Dear Friends of LOFC,
The final sequel of Banks Shepherd’s remembrances of the Square elicited further memories of Marilyn Fincher Hathcock who recalled the following: “I remember horse troughs on every side of the Square near the courthouse so that while the riders shopped, they could water their horses. I also remember Miss Money, the librarian. She was so short that she had to sit on a Sears Roebuck catalogue to drive her car. It was a 1949 green Ford, and we always made sure we had our bikes off the road when we saw her coming.”
As we begin a new year, I am immensely grateful to Vivian Stephenson McDonagh for introducing seven new guest writers, who have shared memories of special people, family or friends buried in LOFC. Three of these contributions follow. As Vivian writes: “These stories highlight a diverse set of memories, some historical and others deeply personal, offering testimony reflecting far beyond the wrought iron gates, funeral urns and decorative angels that make Lexington Odd Fellows Cemetery a treasured place -- a place where memories come alive and remind us of the special people that touched our lives, both past and present. I selected writers from a diverse group, both male and female, young and young-at-heart, and all given the same directive -- to document their memories with someone buried in Lexington Odd Fellows Cemetery. These are their stories.”
The Mississippi legislature created Holmes County in 1833. At that time, Lexington was a small village of about 300 people. Although not incorporated until 1836, a group of men led by Haskell Barrett applied to the Grand Lodge of Mississippi in Natchez for the right to form a Masonic Lodge. On January 7, 1835, Haskell Barrett and others received the charter, establishing a Masonic Lodge in Lexington. Haskell served as the first Master of Lexington Masonic Lodge No. 24 F&AM. He was also elected Worshipful Master for the years 1836 - 1839 and 1941-1942. Haskell died suddenly on January 29, 1842 and was interred in a plot of land acquired by the Masonic Lodge northeast of Lexington. Placed on this plot was a concrete slab with the name “MASONS.” The plot was reserved for any Mason in good standing who choose to be buried there. Mr. Barrett's tomb stone simply reads: Haskell Barrett, Died Jan. 29, 1942, First Master of Lexington Lodge No. 24 F&AM 1935. There is no date of birth nor mention of any family.
Shortly thereafter, other families began using this area as a cemetery and arrangements made with the Odd Fellows chapter in Greenwood to maintain the cemetery. The cemetery known as Odd Fellows acquired land several times over the years, and today LOFC has approximately 17 acres and over 3000 graves.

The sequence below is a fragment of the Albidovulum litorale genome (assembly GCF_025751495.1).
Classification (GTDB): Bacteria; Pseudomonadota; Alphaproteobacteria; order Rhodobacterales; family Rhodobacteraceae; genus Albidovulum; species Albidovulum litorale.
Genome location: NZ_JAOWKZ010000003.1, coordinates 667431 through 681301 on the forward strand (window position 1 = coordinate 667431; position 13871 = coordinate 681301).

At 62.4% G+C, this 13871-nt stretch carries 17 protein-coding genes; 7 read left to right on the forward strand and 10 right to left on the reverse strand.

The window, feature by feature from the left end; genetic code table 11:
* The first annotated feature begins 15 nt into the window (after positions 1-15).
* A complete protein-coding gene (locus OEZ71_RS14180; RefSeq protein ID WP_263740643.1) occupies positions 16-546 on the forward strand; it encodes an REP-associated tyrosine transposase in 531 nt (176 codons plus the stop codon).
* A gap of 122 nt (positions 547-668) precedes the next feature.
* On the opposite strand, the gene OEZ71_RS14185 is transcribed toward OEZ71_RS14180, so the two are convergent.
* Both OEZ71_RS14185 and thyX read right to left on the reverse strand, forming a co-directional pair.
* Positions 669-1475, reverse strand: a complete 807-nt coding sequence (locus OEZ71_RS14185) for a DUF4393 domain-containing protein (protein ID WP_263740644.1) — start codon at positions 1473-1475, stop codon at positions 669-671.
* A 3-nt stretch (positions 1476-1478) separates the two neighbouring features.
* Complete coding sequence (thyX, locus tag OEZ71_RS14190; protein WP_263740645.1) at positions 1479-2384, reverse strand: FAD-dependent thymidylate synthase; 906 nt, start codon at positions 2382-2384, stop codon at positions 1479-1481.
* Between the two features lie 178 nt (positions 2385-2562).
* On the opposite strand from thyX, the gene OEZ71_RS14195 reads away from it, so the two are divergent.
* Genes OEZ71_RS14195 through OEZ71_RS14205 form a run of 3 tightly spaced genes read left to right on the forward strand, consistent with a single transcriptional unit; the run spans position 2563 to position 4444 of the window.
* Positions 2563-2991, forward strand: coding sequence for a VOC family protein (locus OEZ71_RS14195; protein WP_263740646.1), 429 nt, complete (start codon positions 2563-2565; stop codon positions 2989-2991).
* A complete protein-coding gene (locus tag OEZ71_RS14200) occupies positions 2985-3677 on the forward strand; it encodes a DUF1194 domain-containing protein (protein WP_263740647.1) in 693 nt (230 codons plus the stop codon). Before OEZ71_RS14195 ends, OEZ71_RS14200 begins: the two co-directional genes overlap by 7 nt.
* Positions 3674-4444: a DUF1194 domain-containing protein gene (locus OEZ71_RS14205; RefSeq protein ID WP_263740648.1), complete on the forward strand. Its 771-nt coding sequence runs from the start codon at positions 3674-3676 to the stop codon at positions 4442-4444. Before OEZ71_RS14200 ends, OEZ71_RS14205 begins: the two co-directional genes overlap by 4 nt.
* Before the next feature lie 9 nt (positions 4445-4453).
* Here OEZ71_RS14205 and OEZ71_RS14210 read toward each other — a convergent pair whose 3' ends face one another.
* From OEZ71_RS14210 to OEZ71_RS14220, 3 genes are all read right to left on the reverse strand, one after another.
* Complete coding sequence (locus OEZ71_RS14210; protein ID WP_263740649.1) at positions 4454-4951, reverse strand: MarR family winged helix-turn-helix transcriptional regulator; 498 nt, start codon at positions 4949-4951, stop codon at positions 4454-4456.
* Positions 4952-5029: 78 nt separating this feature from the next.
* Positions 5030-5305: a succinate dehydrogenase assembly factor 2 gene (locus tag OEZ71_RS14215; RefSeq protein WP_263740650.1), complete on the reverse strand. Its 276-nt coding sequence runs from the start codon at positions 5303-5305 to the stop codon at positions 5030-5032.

Other prominent Masons buried in LOFC include Paul H. Murphy who served as Grand Master of Mississippi in 1922-23, Ephraim Cohen who served 2 terms as Grand High Priest of Mississippi (1943-44) and Robert T. Kimbrough who was Honorary Grand Master in 1947.
LOFC continues to grow, and it all started with the burial of Haskell Barrett in 1842.
Tombstone of Haskell Barrett
Philip R. Cohen, born 1937 in Lexington, graduated from Lexington High School and later received a degree from Tulane University. He served as an officer in both the Mississippi and Texas National Guards. In 1964 Phil moved to Texas where he worked as a stockbroker for over ten years before returning to Lexington to take over a family business. He is married to Sally Stein from Greenville, and they have three children and three grandchildren. In 2017 Phil closed Cohen's Dept. Store, which had served Holmes County for over 117 years and was the last Jewish owned store on the Square. Phil and his wife Sally continue to reside in Lexington.
Mary Jane and Leath began their lives in 1955. According to Marion Johnson (Mrs. Ray), my mother, and Doris Ellison (Mrs. Billy), Jeannette Dunn (Mrs. Olin) had a big bridge party at her home in Lexington. After playing bridge for a while, Faye Nichols (Mrs. Louie Beall) announced she was going to have a baby in July. My mama spoke up and said she was too. Mama always said Faye beat her telling the baby news FIRST, but Leath was born on July 15, 1955, and Mary Jane was born on July 26, 1955, so Leath beat Mary Jane in being born FIRST!
From babies through college, Mary Jane and Leath shared many fun times together, common friends, and activities. There are few people who can say they attended kindergarten through college together. The Greenwood Christmas Parade, Mississippi State Fair, Brownies, swimming at the Lexington Country Club, Mrs. Ellison’s kindergarten, Lexington Elementary, Central Holmes Academy, Cruger-Tchula Academy, and Mississippi State University are just a few common memories and activities Mary Jane and Leath shared.